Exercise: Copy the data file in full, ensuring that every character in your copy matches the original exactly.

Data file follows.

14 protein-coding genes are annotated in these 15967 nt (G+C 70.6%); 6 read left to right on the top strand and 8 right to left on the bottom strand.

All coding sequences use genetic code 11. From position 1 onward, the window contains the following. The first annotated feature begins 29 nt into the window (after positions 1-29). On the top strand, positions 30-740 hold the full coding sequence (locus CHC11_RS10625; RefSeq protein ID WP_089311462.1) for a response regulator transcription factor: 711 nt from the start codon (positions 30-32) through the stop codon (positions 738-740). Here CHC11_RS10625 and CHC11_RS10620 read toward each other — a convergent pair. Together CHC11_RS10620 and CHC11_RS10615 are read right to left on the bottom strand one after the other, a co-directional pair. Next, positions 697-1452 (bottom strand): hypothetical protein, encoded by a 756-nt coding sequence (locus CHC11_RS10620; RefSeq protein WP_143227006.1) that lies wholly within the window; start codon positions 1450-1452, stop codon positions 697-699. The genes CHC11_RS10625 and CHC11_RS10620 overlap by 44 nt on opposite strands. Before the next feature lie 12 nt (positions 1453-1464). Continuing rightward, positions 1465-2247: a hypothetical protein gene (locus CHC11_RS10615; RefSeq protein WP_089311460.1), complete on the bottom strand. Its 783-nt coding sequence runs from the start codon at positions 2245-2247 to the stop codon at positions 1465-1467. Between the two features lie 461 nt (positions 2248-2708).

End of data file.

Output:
14 protein-coding genes are annotated in these 15967 nt (G+C 70.6%); 6 read left to right on the top strand and 8 right to left on the bottom strand.

All coding sequences use genetic code 11. From position 1 onward, the window contains the following. The first annotated feature begins 29 nt into the window (after positions 1-29). On the top strand, positions 30-740 hold the full coding sequence (locus CHC11_RS10625; RefSeq protein ID WP_089311462.1) for a response regulator transcription factor: 711 nt from the start codon (positions 30-32) through the stop codon (positions 738-740). Here CHC11_RS10625 and CHC11_RS10620 read toward each other — a convergent pair. Together CHC11_RS10620 and CHC11_RS10615 are read right to left on the bottom strand one after the other, a co-directional pair. Next, positions 697-1452 (bottom strand): hypothetical protein, encoded by a 756-nt coding sequence (locus CHC11_RS10620; RefSeq protein WP_143227006.1) that lies wholly within the window; start codon positions 1450-1452, stop codon positions 697-699. The genes CHC11_RS10625 and CHC11_RS10620 overlap by 44 nt on opposite strands. Before the next feature lie 12 nt (positions 1453-1464). Continuing rightward, positions 1465-2247: a hypothetical protein gene (locus CHC11_RS10615; RefSeq protein WP_089311460.1), complete on the bottom strand. Its 783-nt coding sequence runs from the start codon at positions 2245-2247 to the stop codon at positions 1465-1467. Between the two features lie 461 nt (positions 2248-2708).